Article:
2. The system of claim 1, further comprising a sterile air source and valve connected to receive sterile air from the sterile air source and connected to flush the sampling valve with sterile air.
3. The system of claim 1, further comprising a manual sampling valve connected to receive fluid sample from the sampling valve and pass fluid sample to a manual sampling output port.
4. The system of claim 1, wherein a dead volume of a fluid path between the isolation valve and the processing module is less than about 60 ml.
5. The system of claim 1, wherein the steam valve is connected to a steam source.
6. The system of claim 1, wherein the isolation valve is connected to a drain to receive the steam, the fluid sample, and the cleaning fluid.
7. The system of claim 1, further comprising a drain valve connected to a drain to pass the steam and the cleaning fluid.
8. The system of claim 1, wherein the processing system further comprises a sterile water source.
9. The system of claim 1, wherein the fluid path between the isolation valve and the processing module includes a sample transfer valve to prevent steam from entering the processing module.
10. A method for automatic aseptic sampling from a fluid sample source, comprising the steps of:
providing a steam source, a steam valve connected the steam source, a sampling valve connected to the fluid sample source, an isolation valve, a processing module, a drain valve, a drain, and a controller; and
employing the controller to:
pass cleaning fluid from the processing module through the isolation valve to the drain;
pass steam through the steam valve, sampling valve, and isolation valve to the drain for a duration sufficient to sterilize the sampling valve, the isolation valve, and a fluid path therebetween; and
pass fluid sample from the fluid sample source through the sampling valve and isolation valve to the processing module.
11. The method of claim 10, further comprising the step of employing the controller to pass sterile air through a sterile air valve, the steam valve, sampling valve, and isolation valve to the drain for a duration sufficient to cool the sampling valve prior to the step of employing the controller to pass fluid sample from the fluid sample source through the sampling valve and isolation valve to the processing module.
12. The method of claim 10, further comprising the step of employing the controller to pass sterile water through from the processing module through the isolation valve to the drain after the step of employing the controller to pass cleaning fluid from the processing module through the isolation valve to the drain.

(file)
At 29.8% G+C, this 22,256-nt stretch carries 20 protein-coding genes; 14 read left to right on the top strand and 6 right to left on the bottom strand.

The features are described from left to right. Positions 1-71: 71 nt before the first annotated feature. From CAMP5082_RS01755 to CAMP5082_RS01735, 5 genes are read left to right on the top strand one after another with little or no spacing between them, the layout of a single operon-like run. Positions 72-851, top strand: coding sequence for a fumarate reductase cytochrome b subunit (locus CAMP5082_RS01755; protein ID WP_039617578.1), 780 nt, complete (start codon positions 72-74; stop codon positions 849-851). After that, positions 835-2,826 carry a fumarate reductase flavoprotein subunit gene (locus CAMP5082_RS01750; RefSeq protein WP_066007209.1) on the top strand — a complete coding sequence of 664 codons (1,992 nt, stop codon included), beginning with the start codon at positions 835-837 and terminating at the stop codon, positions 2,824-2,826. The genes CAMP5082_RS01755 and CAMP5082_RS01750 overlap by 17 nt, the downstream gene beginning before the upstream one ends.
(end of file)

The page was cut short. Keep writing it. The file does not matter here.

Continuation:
13. The method of claim 10, further comprising the step of employing the controller to pass steam through at least a portion of a fluid path between the isolation valve and the processing system.
14. The method of claim 10, further comprising the step employing the controller to of pass cleaning fluid from the processing module through the isolation valve and at least a portion of a fluid path between the isolation valve and the sampling valve immediately prior to the step of employing the controller to pass cleaning fluid from the processing module through the isolation valve to the drain.
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US20100236340A1 (en) * 2009-03-20 2010-09-23 Pbs Biotech, Inc. Automatable aseptic sample withdrawal system
US20110217692A1 (en) * 2009-07-28 2011-09-08 Morgan Frederick M Photobioreactors, Solar Energy Gathering Systems, And Thermal Control Methods
CN102279118A (en) * 2011-05-05 2011-12-14 山东省科学院生物研究所 Bioreactor having a concentration gradient diffusion line detection system of the sampling device
US20140087413A1 (en) * 2011-05-06 2014-03-27 Bend Research, Inc. Automatic aseptic sampling valve for sampling from enclosed containers
CN104833546A (en) * 2015-06-01 2015-08-12 山东省科学院生物研究所 Sampling device for use at top of fermentation tank
US9322749B2 (en) 2012-11-05 2016-04-26 Bend Research, Inc. Automatic sampling system for sampling from enclosed containers